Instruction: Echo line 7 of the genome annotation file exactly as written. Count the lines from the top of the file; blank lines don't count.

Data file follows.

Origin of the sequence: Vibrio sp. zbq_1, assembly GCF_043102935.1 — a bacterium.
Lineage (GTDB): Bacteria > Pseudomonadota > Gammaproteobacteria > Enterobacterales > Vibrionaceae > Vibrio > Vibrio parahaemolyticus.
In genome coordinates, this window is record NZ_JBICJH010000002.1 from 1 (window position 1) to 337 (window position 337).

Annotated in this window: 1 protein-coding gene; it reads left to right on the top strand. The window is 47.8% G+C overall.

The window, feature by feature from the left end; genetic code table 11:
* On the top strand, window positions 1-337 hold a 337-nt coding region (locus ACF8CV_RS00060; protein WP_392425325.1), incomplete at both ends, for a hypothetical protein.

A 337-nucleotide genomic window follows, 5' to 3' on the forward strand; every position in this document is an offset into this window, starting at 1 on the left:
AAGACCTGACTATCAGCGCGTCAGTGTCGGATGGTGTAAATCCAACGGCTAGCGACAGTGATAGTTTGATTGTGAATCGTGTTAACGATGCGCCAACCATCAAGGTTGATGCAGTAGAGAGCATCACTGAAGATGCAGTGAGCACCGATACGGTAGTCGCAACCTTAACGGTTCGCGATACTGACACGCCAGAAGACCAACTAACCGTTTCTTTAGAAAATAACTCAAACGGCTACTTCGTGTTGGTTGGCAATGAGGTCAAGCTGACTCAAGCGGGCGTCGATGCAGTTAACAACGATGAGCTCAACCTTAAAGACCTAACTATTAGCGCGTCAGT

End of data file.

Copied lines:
A 337-nucleotide genomic window follows, 5' to 3' on the forward strand; every position in this document is an offset into this window, starting at 1 on the left: